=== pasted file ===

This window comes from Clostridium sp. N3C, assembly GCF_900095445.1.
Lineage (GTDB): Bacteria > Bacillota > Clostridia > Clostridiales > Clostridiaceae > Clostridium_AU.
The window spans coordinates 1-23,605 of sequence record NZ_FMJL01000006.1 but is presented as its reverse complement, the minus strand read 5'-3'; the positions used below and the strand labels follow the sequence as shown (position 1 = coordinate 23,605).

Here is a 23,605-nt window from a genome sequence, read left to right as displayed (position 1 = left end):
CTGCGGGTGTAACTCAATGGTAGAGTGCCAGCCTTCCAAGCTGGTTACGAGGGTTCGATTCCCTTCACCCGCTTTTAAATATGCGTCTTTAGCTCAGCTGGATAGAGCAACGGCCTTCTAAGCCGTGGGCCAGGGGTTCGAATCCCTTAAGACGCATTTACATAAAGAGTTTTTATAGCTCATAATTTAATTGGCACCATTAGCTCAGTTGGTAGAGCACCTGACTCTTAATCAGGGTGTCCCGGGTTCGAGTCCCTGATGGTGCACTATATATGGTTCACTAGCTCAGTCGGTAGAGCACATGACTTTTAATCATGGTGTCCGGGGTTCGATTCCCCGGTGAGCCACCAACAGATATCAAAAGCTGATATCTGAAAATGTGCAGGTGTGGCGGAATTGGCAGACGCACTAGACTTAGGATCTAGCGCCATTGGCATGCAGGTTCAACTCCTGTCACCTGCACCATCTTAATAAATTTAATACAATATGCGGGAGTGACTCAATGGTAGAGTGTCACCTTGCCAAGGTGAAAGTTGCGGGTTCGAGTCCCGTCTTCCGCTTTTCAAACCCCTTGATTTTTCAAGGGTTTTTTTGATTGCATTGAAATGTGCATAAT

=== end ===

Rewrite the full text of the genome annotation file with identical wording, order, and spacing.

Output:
This window comes from Clostridium sp. N3C, assembly GCF_900095445.1.
Lineage (GTDB): Bacteria > Bacillota > Clostridia > Clostridiales > Clostridiaceae > Clostridium_AU.
The window spans coordinates 1-23,605 of sequence record NZ_FMJL01000006.1 but is presented as its reverse complement, the minus strand read 5'-3'; the positions used below and the strand labels follow the sequence as shown (position 1 = coordinate 23,605).

Here is a 23,605-nt window from a genome sequence, read left to right as displayed (position 1 = left end):
CTGCGGGTGTAACTCAATGGTAGAGTGCCAGCCTTCCAAGCTGGTTACGAGGGTTCGATTCCCTTCACCCGCTTTTAAATATGCGTCTTTAGCTCAGCTGGATAGAGCAACGGCCTTCTAAGCCGTGGGCCAGGGGTTCGAATCCCTTAAGACGCATTTACATAAAGAGTTTTTATAGCTCATAATTTAATTGGCACCATTAGCTCAGTTGGTAGAGCACCTGACTCTTAATCAGGGTGTCCCGGGTTCGAGTCCCTGATGGTGCACTATATATGGTTCACTAGCTCAGTCGGTAGAGCACATGACTTTTAATCATGGTGTCCGGGGTTCGATTCCCCGGTGAGCCACCAACAGATATCAAAAGCTGATATCTGAAAATGTGCAGGTGTGGCGGAATTGGCAGACGCACTAGACTTAGGATCTAGCGCCATTGGCATGCAGGTTCAACTCCTGTCACCTGCACCATCTTAATAAATTTAATACAATATGCGGGAGTGACTCAATGGTAGAGTGTCACCTTGCCAAGGTGAAAGTTGCGGGTTCGAGTCCCGTCTTCCGCTTTTCAAACCCCTTGATTTTTCAAGGGTTTTTTTGATTGCATTGAAATGTGCATAAT